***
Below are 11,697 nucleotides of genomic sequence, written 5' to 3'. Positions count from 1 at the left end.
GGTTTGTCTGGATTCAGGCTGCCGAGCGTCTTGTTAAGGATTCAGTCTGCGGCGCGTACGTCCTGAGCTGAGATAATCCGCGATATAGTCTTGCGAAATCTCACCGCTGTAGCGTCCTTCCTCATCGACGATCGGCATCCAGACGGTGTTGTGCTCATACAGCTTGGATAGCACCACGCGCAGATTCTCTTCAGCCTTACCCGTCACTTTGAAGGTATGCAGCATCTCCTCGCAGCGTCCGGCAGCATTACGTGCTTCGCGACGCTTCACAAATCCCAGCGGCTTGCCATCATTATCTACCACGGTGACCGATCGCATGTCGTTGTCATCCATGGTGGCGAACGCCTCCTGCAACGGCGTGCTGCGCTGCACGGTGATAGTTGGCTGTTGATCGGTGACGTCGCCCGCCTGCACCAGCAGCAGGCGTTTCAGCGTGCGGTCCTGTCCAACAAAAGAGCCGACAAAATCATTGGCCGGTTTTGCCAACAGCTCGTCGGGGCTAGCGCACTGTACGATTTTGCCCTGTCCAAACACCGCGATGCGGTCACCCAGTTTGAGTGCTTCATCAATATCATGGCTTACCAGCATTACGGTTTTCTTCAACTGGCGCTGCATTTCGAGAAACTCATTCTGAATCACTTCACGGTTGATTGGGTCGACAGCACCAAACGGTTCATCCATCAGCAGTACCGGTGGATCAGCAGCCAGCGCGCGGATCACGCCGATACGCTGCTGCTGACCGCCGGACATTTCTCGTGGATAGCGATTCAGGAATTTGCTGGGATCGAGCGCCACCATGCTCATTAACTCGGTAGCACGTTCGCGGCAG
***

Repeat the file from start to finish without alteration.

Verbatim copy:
Below are 11,697 nucleotides of genomic sequence, written 5' to 3'. Positions count from 1 at the left end.
GGTTTGTCTGGATTCAGGCTGCCGAGCGTCTTGTTAAGGATTCAGTCTGCGGCGCGTACGTCCTGAGCTGAGATAATCCGCGATATAGTCTTGCGAAATCTCACCGCTGTAGCGTCCTTCCTCATCGACGATCGGCATCCAGACGGTGTTGTGCTCATACAGCTTGGATAGCACCACGCGCAGATTCTCTTCAGCCTTACCCGTCACTTTGAAGGTATGCAGCATCTCCTCGCAGCGTCCGGCAGCATTACGTGCTTCGCGACGCTTCACAAATCCCAGCGGCTTGCCATCATTATCTACCACGGTGACCGATCGCATGTCGTTGTCATCCATGGTGGCGAACGCCTCCTGCAACGGCGTGCTGCGCTGCACGGTGATAGTTGGCTGTTGATCGGTGACGTCGCCCGCCTGCACCAGCAGCAGGCGTTTCAGCGTGCGGTCCTGTCCAACAAAAGAGCCGACAAAATCATTGGCCGGTTTTGCCAACAGCTCGTCGGGGCTAGCGCACTGTACGATTTTGCCCTGTCCAAACACCGCGATGCGGTCACCCAGTTTGAGTGCTTCATCAATATCATGGCTTACCAGCATTACGGTTTTCTTCAACTGGCGCTGCATTTCGAGAAACTCATTCTGAATCACTTCACGGTTGATTGGGTCGACAGCACCAAACGGTTCATCCATCAGCAGTACCGGTGGATCAGCAGCCAGCGCGCGGATCACGCCGATACGCTGCTGCTGACCGCCGGACATTTCTCGTGGATAGCGATTCAGGAATTTGCTGGGATCGAGCGCCACCATGCTCATTAACTCGGTAGCACGTTCGCGGCAG